As someone who met her husband on ICQ's Random Chat feature (not terribly long after it was introduced), I never thought I'd be surprised at the way people meet online - well, in our connected world, anyway. But the couple who met on Words with Friends did surprise me. How unexpected!

Finally, I'm a little squirrely around needles, but apparently these social media users aren't.


Recently, inspired by Chris Brogan's practice of identifying three words to define your year, I posted my own three words and a request for my readers to share ideas or requests for content that they would find useful from The Media Mesh.

She said / She said: Are you interested in Pinterest?

This is my November She Said / She Said post that I'm doing with Lara Wellman. Lara and I will pick a topic each month and present our different perspectives. This month's topic is the tool Pinterest!


If you aren't already on Pinterest, then you may not know if you're interested or not. But if you've heard of it, you're likely either a woman or know a woman who's using it since that's the vast majority of the user base...for the moment. (Mark my words: That gender gap will shift.) So, imagine this - a virtual pinboard, if you will. (Okay, that's actually what they call it.) A place to:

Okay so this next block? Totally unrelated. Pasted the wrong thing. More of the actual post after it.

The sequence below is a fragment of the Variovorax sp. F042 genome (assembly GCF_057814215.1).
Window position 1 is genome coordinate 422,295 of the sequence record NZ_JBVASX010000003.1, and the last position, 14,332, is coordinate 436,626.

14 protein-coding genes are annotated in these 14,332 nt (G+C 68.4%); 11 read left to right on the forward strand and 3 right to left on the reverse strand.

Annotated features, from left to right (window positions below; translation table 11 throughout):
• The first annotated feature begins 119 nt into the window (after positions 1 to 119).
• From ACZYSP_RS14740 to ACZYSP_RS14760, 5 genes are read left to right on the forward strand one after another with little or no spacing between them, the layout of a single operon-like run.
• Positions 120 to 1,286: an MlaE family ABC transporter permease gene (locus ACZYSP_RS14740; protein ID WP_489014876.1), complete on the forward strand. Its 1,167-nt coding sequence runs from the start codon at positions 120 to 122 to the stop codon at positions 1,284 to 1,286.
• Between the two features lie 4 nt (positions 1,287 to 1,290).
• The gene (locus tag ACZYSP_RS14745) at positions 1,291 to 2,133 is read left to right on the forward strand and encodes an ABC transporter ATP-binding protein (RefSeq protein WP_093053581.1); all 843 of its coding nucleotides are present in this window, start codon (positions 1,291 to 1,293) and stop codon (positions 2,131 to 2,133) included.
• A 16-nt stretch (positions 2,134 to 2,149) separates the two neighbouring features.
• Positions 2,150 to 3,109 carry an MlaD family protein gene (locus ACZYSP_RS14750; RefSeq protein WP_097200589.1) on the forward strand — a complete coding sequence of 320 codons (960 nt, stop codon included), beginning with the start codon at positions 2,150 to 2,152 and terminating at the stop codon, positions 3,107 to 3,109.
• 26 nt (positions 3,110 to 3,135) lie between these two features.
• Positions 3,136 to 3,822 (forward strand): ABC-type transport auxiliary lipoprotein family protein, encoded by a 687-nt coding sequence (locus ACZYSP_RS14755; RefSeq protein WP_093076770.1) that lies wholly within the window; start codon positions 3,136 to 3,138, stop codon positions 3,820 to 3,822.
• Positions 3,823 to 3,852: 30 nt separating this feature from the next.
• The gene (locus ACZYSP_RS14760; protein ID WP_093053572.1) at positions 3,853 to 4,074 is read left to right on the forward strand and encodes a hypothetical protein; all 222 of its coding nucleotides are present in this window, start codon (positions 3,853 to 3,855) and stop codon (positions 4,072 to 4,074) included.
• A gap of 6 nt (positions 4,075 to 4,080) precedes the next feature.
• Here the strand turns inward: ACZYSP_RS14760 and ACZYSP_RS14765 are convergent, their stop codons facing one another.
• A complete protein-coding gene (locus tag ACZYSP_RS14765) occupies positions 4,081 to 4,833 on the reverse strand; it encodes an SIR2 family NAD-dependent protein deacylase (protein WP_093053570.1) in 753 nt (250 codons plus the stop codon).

"...organize and share all the beautiful things you find on the web. People use pinboards to plan their weddings, decorate their homes, and organize their favorite recipes.

Best of all, you can browse pinboards created by other people. Browsing pinboards is a fun way to discover new things and get inspiration from people who share your interests."

And what's the purpose or mission of said virtual pinboard service?
"Our goal is to connect everyone in the world through the 'things' they find interesting. We think that a favorite book, toy, or recipe can reveal a common link between two people. With millions of new pins added every week, Pinterest is connecting people all over the world based on shared tastes and interests."

Pinterest and other niche networks like Twitter first and later Tumblr, Instagram and others have revolutionized the way we use the Web to consume content. The emphasis on search has eroded to make way for us to discover things that interest us and then save or share them within our networks.

When Lara and I started talking about our She Said / She Said post for this month and she suggested Pinterest, I let out the biggest mental groan. I remember seeing a friend rave about it back in the spring, so I requested an invite. None was forthcoming, but more and more friends were getting in, so I got one of them to send me an invite. I jumped in and saw all the pretty pictures and fun little sayings and had great fun for about 10 minutes. Once I had my fill I closed the app and it didn't enter my mind for about another month. I think what prompted me to look at it again was seeing someone post about a pin. So, I fired it up and enjoyed 10 minutes of browsing and then shut 'er down and forgot about Pinterest again for another few months until Lara decided to torture me by suggesting we write about it.